UPDATE: March 24, 2020: Ford is not planning to restart North American production on March 30 as originally planned, the company announced Tuesday. It did not provide a new date for when its factories would open again, saying it is working "on the optimal timing for resuming vehicle production, keeping the well-being of our workforce top of mind."
UPDATE: March 18, 2020: Ford, General Motors and FCA Group will temporarily stop production at all North American factory locations. Ford said the stoppage would start after Thursday evening shifts end, and last until March 30, the company announced Wednesday. GM similarly said the halt would last until March 30, but the exact start of the stoppage will vary by location, according to a press release. FCA's stoppage began Wednesday and will last "through the end of March."
"UAW and Ford leaders will work together in the coming weeks on plant restart plans as well as exploring additional protocols and procedures for helping prevent the spread of the virus. Chief among them: finding ways to maximize social distancing among plant workers – both during work hours and at shift change, when large numbers of people typically gather at entry and exit points and maximizing cleaning times between shift changes," Ford said in the announcement.
- Ford, Volkswagen and Fiat Chrysler Automobiles are among the companies that have decided to temporarily shut down manufacturing facilities across Europe in recent days as a result of the COVID-19 outbreak and response. Tesla is among the U.S. manufacturers that have also suspended production.
- "Component supplies to Ford manufacturing sites in Europe have been increasingly interrupted, while sales of vehicles across the industry have declined with dealerships required to temporarily close their sales operations in some countries," Ford said in a release explaining its reason for suspending production "for a number of weeks" across continental Europe.
- Fiat, which has stopped production in Italy, Serbia and Poland, is working with its supplier base and other partners to ensure it can deliver the originally planned production levels once operations are back to normal, the company said in a release emailed to Supply Chain Dive.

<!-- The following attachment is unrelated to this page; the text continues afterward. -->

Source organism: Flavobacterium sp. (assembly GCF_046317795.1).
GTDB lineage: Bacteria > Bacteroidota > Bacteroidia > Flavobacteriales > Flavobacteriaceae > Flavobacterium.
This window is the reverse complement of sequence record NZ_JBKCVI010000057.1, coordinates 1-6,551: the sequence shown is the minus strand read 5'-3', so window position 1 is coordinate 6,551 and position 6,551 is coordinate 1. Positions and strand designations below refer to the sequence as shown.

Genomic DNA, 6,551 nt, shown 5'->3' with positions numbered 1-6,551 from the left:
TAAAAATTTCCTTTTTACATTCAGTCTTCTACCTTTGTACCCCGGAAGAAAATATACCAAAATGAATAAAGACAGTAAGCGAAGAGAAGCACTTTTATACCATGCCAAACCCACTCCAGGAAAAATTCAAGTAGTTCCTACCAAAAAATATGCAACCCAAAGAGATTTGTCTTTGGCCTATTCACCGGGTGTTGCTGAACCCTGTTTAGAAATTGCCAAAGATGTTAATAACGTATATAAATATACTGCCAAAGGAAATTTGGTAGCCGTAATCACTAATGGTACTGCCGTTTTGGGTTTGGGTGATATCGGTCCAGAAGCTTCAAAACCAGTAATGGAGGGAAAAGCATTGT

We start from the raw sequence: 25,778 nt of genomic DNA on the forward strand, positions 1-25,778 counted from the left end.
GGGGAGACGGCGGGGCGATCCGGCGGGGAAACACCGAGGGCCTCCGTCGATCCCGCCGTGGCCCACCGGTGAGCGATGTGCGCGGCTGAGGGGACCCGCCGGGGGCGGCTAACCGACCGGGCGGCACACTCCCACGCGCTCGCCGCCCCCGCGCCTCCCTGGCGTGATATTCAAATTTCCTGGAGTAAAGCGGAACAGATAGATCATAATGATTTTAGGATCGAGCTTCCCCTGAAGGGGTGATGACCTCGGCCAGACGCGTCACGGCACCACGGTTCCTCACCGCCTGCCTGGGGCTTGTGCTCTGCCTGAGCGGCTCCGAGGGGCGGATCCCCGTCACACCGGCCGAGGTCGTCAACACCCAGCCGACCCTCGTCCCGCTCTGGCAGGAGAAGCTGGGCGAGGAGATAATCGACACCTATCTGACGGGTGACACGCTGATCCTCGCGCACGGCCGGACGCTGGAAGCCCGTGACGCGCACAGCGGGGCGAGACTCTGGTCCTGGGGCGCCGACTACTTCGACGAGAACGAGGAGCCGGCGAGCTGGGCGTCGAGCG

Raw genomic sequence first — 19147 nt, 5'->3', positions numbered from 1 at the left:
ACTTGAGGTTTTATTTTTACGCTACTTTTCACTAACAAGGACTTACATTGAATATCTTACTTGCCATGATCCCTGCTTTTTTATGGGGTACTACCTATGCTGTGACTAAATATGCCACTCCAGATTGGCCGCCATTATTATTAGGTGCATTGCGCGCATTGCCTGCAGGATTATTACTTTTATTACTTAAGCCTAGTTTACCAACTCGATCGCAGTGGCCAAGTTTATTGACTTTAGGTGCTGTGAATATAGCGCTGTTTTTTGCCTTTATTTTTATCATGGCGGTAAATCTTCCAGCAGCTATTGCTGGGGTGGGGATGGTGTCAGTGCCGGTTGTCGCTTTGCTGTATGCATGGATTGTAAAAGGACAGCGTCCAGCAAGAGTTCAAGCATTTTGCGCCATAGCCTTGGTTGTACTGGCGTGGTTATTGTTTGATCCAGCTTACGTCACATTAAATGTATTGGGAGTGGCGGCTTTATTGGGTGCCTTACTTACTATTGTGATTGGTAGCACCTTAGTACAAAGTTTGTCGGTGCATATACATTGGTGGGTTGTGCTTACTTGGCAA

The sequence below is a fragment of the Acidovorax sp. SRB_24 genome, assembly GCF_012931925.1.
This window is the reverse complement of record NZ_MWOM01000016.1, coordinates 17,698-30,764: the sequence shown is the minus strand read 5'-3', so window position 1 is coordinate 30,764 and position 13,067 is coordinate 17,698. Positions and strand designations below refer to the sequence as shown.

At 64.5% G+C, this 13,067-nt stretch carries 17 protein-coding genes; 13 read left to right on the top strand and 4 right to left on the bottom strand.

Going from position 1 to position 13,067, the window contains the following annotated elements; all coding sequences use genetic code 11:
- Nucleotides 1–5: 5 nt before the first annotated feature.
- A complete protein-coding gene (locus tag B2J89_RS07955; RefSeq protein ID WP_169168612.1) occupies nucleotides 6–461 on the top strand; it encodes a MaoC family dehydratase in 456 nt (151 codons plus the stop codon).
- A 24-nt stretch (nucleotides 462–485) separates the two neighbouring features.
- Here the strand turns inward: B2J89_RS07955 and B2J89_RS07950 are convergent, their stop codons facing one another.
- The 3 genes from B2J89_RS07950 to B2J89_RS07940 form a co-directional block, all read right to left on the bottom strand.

Factory shutdowns will quickly ripple through the supply chain to impact the suppliers, logistics partners and other businesses that work with manufacturers on a regular basis, especially for just-in-time manufacturing operations like automotive supply chains.
"In the automotive sector, planned factory shutdowns for two weeks have already caused similar production halts at supplier levels as well, in particular at Tier-1 levels," Mirko Woitzik, the manager of EMEA risk intelligence at Resilience360, told Supply Chain Dive in an email. "This could then lead to temporary layoffs or even insolvency."
Manufacturing shutdowns are beginning to show up in the U.S. as well. Ford temporarily closed an assembly plant in Chicago due to supply shortages resulting from another temporary shutdown at one of its suppliers, Lear Corp, after employees there tested positive for COVID-19, an illness in the coronavirus family, according to The Wall Street Journal.
The United Auto Workers had been pushing the big three automakers to shut down production in the U.S. for two weeks, but the two sides reached a deal that keeps factories open while putting in place more protections for workers, according to WXYZ Detroit.
Officials in Alameda County California told Tesla it would not be able to continue normal operations at its manufacturing operation. Tesla "is not an essential business as defined in the Alameda County Health Order," the county Sheriff tweeted Tuesday."Tesla can maintain minimum basic operations per the Alameda County Health Order."
Automotive suppliers were one industry listed as having a "high exposure" to the outbreak in an analysis by Moody's. Many of the automotive manufacturers are in a good place financially to be able to weather the outbreak, but the same can't be said for many of their suppliers, the financial services company noted. Other high exposure industries included passenger airlines, apparel, gaming, lodging and leisure, and transportation, according to a note emailed to Supply Chain Dive.
As factories across Europe and North America stop production or put in place measures to keep operations going, factories across China are coming back online after an extended shutdown to start the year.
"In contrast," Volkswagen CEO Herbert Diess said in a statement outlining the company's shutdowns across Europe, "production in China has been resumed with the exception of the factories in Changsha and Urumqi."